Monday, September 7, 2015

Are You Hesitant to Teach Interactive Notebooking to Your Primary Students? Don't be!



Have you ever wonder if K-2 students would really be able to coordinate their cutting, folding and gluing skills well enough to make interactive notebook pages? I'm here to tell you that it is possible! I first followed some advice and pinned helpful resources on my K-2 Interactive Notebook board.

Firstly, purchase an interactive notebook designated for your grade-level. In the primary grades, there is usually less cutting, folding, gluing and few but larger pieces.

Next, make sure to make your own samples ahead of time. You will learn so much about the easiest way to teach it to your own class. Only you know how independent or needy each class is and they are oh so different every year, aren't they?


 "Six kids in the water and 1 on the beach: 6+1=7."

Also, if you are able, try to get helpers the first few times you do them. Are there aides or parent helper available during your math time? Great! Have them also make a sample beforehand and ask you any questions before helping little hands do the same activity. If there isn't time for them to make a sample, you've at least got yours that you made to show them!

If you have some students you know need extra help cutting and gluing then go ahead and help them do it. Yes, cut it and glue it for them! Trust me! Doing this helps them learn through modeling, gives you less stress and makes everyone a happy, cute interactive notebook!

Have students color during morning work time or during your chapter book read-alouds, if that doesn't bother you. You may even want to have a class set of colored pencils for the details in the clip art. Ask the art teacher if s/he has extra colored pencils to donate to your room. The art teacher usually has lots of extra, gently used supplies from the previous year.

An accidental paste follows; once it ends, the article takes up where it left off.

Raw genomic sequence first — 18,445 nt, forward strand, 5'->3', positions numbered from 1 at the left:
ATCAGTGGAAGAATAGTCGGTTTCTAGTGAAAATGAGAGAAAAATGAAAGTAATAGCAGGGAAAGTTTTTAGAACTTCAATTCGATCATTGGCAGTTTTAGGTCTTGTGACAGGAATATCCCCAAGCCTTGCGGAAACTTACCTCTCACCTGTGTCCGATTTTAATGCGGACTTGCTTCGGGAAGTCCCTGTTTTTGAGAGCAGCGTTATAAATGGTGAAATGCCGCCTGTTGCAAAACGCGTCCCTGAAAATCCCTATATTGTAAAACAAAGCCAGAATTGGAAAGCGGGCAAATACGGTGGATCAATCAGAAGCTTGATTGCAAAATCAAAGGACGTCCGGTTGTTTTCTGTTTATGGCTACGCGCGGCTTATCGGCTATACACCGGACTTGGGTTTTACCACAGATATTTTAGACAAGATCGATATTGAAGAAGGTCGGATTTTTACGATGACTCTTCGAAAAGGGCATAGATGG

Encourage your students to use their interactive notebooks during silent reading time. I have an addition/subtraction story interactive notebook my students may write their own story problems during writing time too!


 "Two bears is 2 outside and none inside: 2=2+0."


 "Three squirrels outside their burrow and none inside: 3+0=3."

Students can see all the ways that make each number by telling more of their own stories!
2=2+0=1+1=0+2


https://www.teacherspayteachers.com/Product/firstlove-Addition-Interactive-Notebook-INB-2064479
Find easy interactive notebook addition and subtractions story makers by clicking the picture above!

Do you use interactive notebooks with your K-2 students? Share with us below in the comments and make sure to tell us what grades you teach. I'd love to hear about your stories and I'm sure they will help others reading this post as well! Share this post with someone you think is hesitant to use interactive notebooks with their primary students too! #2getherwearebetter!

If you'd like to find other ways to help your students improve their number sense, check out the link below! Thank you to K's Classroom Kreations and Theresa's Teaching Tidbits for hosting this helpful linky!

http://ksclassroomkreations.blogspot.com/2015/09/math-tip-monday-ideas-for-teaching.html

5 comments:

  1. These are great tips on using IN with young children. I agree that creating a model first is important so you know to best prepare your students to assemble the pages. Thank you for a helpful post.

    Christina
    Hanging Around In Primary

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  2. Thank you so much for these great tips! Interactive notebooks are very new to me, so I really appreciate each and every one of them!

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  3. Great tips on using interactive notebooks! Thank you for linking up :)

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  4. This is my first year using interactive notebooks and I am actually enjoying it (probably more than the kids! LOL).

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  5. Lynn, this Tuesday I will be at the end and will finish the last page of the above interactive notebook that I posted when I was planning it I was a little sad and couldn't wait until the next one! Interactive Notebooking has brought back my joy of teaching regardless of all the current demands on teacher evaluations, performance and student standardized testings. Have fun...I know I am!

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